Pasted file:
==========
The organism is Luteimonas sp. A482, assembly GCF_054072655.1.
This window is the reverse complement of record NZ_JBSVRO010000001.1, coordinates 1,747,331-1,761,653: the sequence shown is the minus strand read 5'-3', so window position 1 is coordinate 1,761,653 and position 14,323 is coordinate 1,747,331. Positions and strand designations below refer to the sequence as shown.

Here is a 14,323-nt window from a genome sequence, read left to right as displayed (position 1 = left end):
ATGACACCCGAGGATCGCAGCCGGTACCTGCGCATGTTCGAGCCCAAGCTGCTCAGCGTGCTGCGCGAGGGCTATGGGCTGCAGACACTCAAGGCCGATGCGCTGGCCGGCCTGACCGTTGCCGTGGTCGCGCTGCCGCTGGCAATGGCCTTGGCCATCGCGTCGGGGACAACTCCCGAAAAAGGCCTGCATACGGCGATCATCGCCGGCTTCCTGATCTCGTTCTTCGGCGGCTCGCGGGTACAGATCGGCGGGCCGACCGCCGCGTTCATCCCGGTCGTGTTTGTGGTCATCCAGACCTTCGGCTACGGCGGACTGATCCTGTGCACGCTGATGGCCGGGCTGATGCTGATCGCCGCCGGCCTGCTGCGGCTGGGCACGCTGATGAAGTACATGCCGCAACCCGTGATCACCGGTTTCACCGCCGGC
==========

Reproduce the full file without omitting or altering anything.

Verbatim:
The organism is Luteimonas sp. A482, assembly GCF_054072655.1.
This window is the reverse complement of record NZ_JBSVRO010000001.1, coordinates 1,747,331-1,761,653: the sequence shown is the minus strand read 5'-3', so window position 1 is coordinate 1,761,653 and position 14,323 is coordinate 1,747,331. Positions and strand designations below refer to the sequence as shown.

Here is a 14,323-nt window from a genome sequence, read left to right as displayed (position 1 = left end):
ATGACACCCGAGGATCGCAGCCGGTACCTGCGCATGTTCGAGCCCAAGCTGCTCAGCGTGCTGCGCGAGGGCTATGGGCTGCAGACACTCAAGGCCGATGCGCTGGCCGGCCTGACCGTTGCCGTGGTCGCGCTGCCGCTGGCAATGGCCTTGGCCATCGCGTCGGGGACAACTCCCGAAAAAGGCCTGCATACGGCGATCATCGCCGGCTTCCTGATCTCGTTCTTCGGCGGCTCGCGGGTACAGATCGGCGGGCCGACCGCCGCGTTCATCCCGGTCGTGTTTGTGGTCATCCAGACCTTCGGCTACGGCGGACTGATCCTGTGCACGCTGATGGCCGGGCTGATGCTGATCGCCGCCGGCCTGCTGCGGCTGGGCACGCTGATGAAGTACATGCCGCAACCCGTGATCACCGGTTTCACCGCCGGC